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How did the constitution guard against tyranny

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What do you think tyranny means? When we think of tyranny, we consider its harsh absolute power in the hands of one individual, like King George III. In James Madison’s argument for his support of the Constitution he wrote that “The accumulation of all power… in the same hands, whether of one, a few, or many is the very definition of tyranny.” In 1787, the framers came together in Philadelphia to write the Constitution to help guard against tyranny. The Constitution guarded against tyranny in several ways which were federalism, separation of power, checks and balances, and big states versus small states.

The first guard against tyranny was federalism which means the federal principle of government. In the Federalist Paper #51 James Madison wrote that “In the compound republic of America, the power surrendered by the people is first divided between two distinct governments, and the portion allotted to each subdivided among distinct and separate departments.” (Doc. A). Madison’s idea was known as Federalism, the division of power between central and state governments.

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Federalism provides a double security to the people by the arise of the people’s rights. Central and state governments have shared and separate powers.

For instant, both governments set up courts and pass laws. Powers given to the Central Government were regulate trade, declaring war, setting up post offices, and making immigration laws. Powers given to the states were holding elections, setting up local governments, passing marriages and divorce laws, and establishing schools. Federalism protects against tyranny because both governments were equal and gave people a say in the government. A second guard against tyranny was separation of power which means the government divided into three branches. They separated the government into the executive branch, legislative branch, and judicial branch. In the Federalist Paper #47 James Madison said “The accumulation of all powers, legislative, executive, and judiciary, in the same hands, whether of one, a few, or many, and whether hereditary, self-appointed, or elective, may be just pronounced the very definition of tyranny…” (Doc B). The idea Madison advocated with this quote was that through the separation of powers there tyranny shouldn’t form. The job of each branch is to protect the rights of the people. The separation of powers protects against tyranny because one branch cannot do something without the consultancy of another branch. This provided equal powers between the three branches.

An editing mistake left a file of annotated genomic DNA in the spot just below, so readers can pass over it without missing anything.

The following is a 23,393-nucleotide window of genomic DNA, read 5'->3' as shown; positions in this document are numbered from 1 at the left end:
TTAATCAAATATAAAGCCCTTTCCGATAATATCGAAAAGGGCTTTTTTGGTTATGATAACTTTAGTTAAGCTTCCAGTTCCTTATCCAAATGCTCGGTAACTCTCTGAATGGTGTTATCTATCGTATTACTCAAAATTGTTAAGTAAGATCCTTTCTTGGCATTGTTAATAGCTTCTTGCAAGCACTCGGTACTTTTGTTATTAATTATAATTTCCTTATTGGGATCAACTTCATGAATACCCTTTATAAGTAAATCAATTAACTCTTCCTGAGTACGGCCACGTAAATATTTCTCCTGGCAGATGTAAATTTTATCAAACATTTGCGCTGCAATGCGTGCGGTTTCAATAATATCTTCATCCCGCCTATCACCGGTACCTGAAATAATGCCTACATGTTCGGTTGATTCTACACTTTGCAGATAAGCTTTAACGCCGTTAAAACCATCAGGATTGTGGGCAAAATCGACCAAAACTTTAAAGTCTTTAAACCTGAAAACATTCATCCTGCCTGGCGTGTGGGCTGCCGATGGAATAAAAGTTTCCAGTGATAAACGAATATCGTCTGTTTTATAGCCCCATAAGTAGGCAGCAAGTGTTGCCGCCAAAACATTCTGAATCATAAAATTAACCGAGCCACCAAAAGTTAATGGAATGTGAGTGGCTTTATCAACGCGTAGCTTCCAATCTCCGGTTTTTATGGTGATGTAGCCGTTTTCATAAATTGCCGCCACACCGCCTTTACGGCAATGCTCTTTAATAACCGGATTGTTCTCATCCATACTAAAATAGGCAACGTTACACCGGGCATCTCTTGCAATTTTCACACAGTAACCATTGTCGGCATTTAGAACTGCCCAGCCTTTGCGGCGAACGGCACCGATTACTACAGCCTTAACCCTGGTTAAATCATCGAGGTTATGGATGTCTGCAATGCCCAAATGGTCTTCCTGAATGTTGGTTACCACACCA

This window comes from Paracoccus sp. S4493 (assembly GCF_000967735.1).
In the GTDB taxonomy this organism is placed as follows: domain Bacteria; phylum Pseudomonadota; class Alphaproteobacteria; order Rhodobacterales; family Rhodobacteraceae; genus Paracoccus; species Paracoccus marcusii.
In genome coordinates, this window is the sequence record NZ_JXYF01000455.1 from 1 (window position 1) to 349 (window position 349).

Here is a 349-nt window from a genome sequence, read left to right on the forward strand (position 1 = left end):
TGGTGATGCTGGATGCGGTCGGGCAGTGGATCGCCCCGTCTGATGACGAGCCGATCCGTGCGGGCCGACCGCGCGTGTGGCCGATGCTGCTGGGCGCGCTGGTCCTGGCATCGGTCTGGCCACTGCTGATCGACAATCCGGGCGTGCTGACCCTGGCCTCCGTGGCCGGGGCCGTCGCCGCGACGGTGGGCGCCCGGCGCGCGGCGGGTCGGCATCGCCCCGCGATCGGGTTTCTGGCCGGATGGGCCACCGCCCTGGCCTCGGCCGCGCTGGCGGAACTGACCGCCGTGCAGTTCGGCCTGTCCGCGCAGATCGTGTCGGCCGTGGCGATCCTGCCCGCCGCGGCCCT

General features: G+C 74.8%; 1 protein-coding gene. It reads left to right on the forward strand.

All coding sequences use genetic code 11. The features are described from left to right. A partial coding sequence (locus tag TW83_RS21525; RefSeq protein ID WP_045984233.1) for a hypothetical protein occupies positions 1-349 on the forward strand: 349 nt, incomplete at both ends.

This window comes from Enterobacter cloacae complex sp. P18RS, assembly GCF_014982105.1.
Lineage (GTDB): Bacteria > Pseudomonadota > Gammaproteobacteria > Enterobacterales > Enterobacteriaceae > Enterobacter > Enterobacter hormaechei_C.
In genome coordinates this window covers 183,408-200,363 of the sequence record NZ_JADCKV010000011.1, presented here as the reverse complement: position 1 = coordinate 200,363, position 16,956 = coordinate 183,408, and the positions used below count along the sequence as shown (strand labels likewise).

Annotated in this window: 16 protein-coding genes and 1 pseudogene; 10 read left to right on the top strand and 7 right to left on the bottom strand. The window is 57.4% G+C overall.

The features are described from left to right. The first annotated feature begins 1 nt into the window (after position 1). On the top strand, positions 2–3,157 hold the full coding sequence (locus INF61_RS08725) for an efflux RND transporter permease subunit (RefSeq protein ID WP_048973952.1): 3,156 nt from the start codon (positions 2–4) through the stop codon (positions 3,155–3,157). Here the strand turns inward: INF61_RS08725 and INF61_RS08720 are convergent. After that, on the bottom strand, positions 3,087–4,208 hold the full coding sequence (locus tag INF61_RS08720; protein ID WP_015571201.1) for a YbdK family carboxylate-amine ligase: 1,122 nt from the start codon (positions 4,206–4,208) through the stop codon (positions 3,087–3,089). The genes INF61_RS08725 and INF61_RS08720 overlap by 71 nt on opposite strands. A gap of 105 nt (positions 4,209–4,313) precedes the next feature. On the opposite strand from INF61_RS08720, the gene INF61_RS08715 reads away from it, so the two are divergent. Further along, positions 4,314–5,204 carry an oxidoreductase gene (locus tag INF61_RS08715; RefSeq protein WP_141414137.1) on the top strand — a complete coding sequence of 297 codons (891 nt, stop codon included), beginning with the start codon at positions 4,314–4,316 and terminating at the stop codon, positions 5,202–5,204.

The third guard against tyranny was checks and balances which means a balance in power. As indicated in the chart, document C, the legislative branch or congress has check over the executive and judicial branch it can override the vote of the executive branch and approve of presidential nominations. With the judicial branch it could impeach judges and remove them from office. They could also do the same with the President and remove him or her from office. The executive branch could appoint judges to the Supreme Court and can veto Congressional legislation. The judicial branch can declare laws unconstitutional and declare presidential acts as unconstitutional. James Madison said that “… (The three branches) should not be so far separated as to have no constitutional control over each other,” meaning that without check and balances it would be one step closer to a tyranny, because one of the branches could gain all the control of the power (Doc C). In that the fight over how the states should be represented in congress began. The fourth and final step the delegates implied was the arguments between the small and big states and how they should be represented in congress. In the Constitutional Convention there was a big fuss over how the states should be represented, so that the big states votes or suggestions wouldn’t override the votes or suggestions of the smaller states.

They came to the agreement known as the Great Compromise. In the compromise the agreed that under the House of Representatives the states would be represented by population (Doc. D). This made the larger states happier because they would have more representation over the smaller states. They also agreed to that the Senate of the United States shall be composed of two senators per state, making the smaller states happier because of the equal representation. With the compromise the states would become united and this would help guard against tyranny. In the Constitutional Convention the delegates and Madison used arguments of federalism through the division of powers, checks and balances and the arguments between the larger and smaller states to guard against tyranny. Although checks and balances and the arguments between are important reason to prevent tyranny, the most important reason for the prevent of tyranny is the separation of powers, through the separation of powers the delegates insecurity of our rights. Therefore preventing one
group gaining control of all powers.

Cite this How did the constitution guard against tyranny

How did the constitution guard against tyranny. (2016, Jun 24). Retrieved from https://graduateway.com/how-did-the-constitution-guard-against-tyranny/

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